Difference between revisions of "Coulomb Focusing"

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(Created page with '===Short Topical Videos=== * [http://youtu.be/LXGBGNR5JxI Coulomb Focusing (Aaron Parsons)] ===Reference Material=== * <latex> \documentclass[11pt]{article} \def\inv#1{{1 \ove…')
 
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\begin{document}
 
\begin{document}
 
\section*{ Coulomb Focusing}
 
\section*{ Coulomb Focusing}
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Imagine an incident electron has kinetic energy $>h\nu_{21}$.
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$$\frac12 m_rv^2 \approx \frac12 m_ev^2 > h\nu_{21}$$
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\item  Coulomb focusing gives $\inv{v^2}$ cross-section.
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\end{itemize}
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We want to know how far away an electron with $v$ can be aimed
 +
and still hit the $a_0$ radius cloud around the ion.  This is $b$, the
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{\bf impact parameter}.  Our collision cross-section $=\pi b^2$.  Our
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angular momentum is conserved, so
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$$m_ev\,b=m_ev_fa_0$$
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We know that $v_f^2 = v^2 + v_\perp^2$, where $v_\perp$ is the velocity
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$\perp$ to the original electron velocity.  This is a result of it falling
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toward the ion.  Then:
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$$\frac12 m_ev_\perp^2 \sim {Ze^2\over a_0}$$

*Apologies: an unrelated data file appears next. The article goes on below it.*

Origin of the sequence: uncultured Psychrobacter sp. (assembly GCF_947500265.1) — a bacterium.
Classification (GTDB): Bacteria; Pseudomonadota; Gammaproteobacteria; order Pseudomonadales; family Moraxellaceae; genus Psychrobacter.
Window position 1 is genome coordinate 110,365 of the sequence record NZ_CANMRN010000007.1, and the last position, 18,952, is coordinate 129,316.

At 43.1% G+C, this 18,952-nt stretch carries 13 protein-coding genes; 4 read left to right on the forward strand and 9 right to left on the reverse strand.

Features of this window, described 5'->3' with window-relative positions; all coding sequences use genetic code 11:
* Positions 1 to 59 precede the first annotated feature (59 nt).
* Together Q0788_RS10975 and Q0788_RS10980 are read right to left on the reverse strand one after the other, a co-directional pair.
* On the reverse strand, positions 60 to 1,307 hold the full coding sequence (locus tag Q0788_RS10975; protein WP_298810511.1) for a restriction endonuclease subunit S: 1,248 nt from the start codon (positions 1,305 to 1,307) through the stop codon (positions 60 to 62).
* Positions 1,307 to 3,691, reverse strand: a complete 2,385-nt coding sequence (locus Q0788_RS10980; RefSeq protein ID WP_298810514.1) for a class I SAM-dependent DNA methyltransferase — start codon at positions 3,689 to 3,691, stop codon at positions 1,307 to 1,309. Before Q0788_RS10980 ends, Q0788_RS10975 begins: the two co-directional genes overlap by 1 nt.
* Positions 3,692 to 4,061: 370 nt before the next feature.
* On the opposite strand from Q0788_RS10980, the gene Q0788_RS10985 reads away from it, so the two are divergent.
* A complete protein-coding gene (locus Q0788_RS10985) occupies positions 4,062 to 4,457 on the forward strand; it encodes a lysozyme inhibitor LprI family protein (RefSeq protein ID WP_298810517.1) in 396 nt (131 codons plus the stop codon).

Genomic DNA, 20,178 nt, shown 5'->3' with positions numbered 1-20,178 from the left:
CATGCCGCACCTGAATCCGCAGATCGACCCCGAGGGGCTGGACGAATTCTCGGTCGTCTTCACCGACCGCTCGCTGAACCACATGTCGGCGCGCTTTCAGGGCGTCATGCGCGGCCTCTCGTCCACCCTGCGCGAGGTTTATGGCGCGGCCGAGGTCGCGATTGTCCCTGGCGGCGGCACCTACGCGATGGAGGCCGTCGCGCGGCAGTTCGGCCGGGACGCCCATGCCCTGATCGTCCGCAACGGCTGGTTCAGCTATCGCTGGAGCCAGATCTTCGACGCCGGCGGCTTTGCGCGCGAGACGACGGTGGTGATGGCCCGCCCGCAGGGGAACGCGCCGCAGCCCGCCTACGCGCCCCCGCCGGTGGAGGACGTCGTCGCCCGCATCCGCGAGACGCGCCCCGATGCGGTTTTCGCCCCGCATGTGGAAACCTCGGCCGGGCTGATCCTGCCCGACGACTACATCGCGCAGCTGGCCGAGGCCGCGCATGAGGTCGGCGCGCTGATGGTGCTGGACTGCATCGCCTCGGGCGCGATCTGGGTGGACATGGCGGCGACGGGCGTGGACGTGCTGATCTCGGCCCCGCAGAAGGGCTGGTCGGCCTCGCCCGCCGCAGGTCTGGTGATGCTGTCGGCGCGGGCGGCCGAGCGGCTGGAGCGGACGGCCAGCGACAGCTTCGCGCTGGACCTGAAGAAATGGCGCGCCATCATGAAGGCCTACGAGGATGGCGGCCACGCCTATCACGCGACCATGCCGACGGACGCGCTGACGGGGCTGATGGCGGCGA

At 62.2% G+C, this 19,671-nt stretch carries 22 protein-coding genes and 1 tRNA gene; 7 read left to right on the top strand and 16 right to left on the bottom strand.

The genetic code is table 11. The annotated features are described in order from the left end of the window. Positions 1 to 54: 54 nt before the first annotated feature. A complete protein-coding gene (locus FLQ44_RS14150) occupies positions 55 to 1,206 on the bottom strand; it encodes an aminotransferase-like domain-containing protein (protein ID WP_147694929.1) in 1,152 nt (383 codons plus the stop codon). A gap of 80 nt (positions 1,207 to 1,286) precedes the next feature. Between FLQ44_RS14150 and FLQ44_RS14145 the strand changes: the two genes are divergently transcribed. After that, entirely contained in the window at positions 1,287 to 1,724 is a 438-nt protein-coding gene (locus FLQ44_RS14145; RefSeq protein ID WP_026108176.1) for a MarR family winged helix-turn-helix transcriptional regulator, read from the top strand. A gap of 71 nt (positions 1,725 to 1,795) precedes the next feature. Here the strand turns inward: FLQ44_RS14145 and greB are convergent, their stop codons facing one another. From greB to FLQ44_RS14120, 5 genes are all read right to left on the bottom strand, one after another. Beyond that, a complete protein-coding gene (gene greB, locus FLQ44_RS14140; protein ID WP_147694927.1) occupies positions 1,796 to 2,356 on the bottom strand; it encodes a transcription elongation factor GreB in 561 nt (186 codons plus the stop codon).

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$$v_f^2 = v^2 + {Ze^2\over m_ea_0}$$
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$$b={a_0v_f\over v}$$
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$$\pi b^2 = {\pi a_0^2\over v^2}\left[v^2+{Ze^2\over m_ea_0}\right]$$
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$$= \pi a_0^2\left[1+\underbrace{Ze^2\over m_ev^2a_0}_{Coulomb\ focusing\atop
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factor}\right]$$
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Generally, the Coulomb focusing factor $>1$ because we want to excite, not
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ionize.  $a_0={\hbar^2\over Ze^2m_e}$, so:
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$$\pi b^2 = {\pi\hbar^2\over m_ev^2}$$
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$$\sigot = {\pi\hbar^2\over m_e^2v^2}
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\overbrace{\left({\Omega(1,2)\over
 +
g_1}\right)}^{quantum\ mechanical\atop correction\ factor}$$
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$\Omega$ is the ``collisional strength'', and generally is 0 below the
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$v$ threshold, goes to 1 at the threshold, and decreases for increasing
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$v$, with some occasional spikes.  Generally, it is of order 1, with some
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slight temperature dependency.
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$$\qot=\mean{\sigot v} \propto \mean{\inv{v}} \propto \inv{\sqrt{T}}$$
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2000 K gas.  $v_{term} \sim \sqrt{\gamma kT\over m}$, so
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$v\sim \sqrt{2000\over 100}42\cdot 1{km\over s} \approx 160{km\over s}$. Then
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$$\sigot \sim 10^{-14}cm^2\left({\Omega(1,2)\over g_1}\right)$$
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$$\sigot\eval{osterbrock} \sim 10^{-15} cm^2$$
  
  
 
\end{document}
 
\end{document}
 
</latex>
 
</latex>

Revision as of 15:21, 2 October 2013

Short Topical Videos

Reference Material

Coulomb Focusing

Imagine an incident electron has kinetic energy .

Coulomb focusing gives cross-section.

We want to know how far away an electron with can be aimed and still hit the radius cloud around the ion. This is , the impact parameter. Our collision cross-section . Our angular momentum is conserved, so

We know that , where is the velocity to the original electron velocity. This is a result of it falling toward the ion. Then:

Generally, the Coulomb focusing factor because we want to excite, not ionize. , so:

is the “collisional strength”, and generally is 0 below the threshold, goes to 1 at the threshold, and decreases for increasing , with some occasional spikes. Generally, it is of order 1, with some slight temperature dependency.

2000 K gas. , so . Then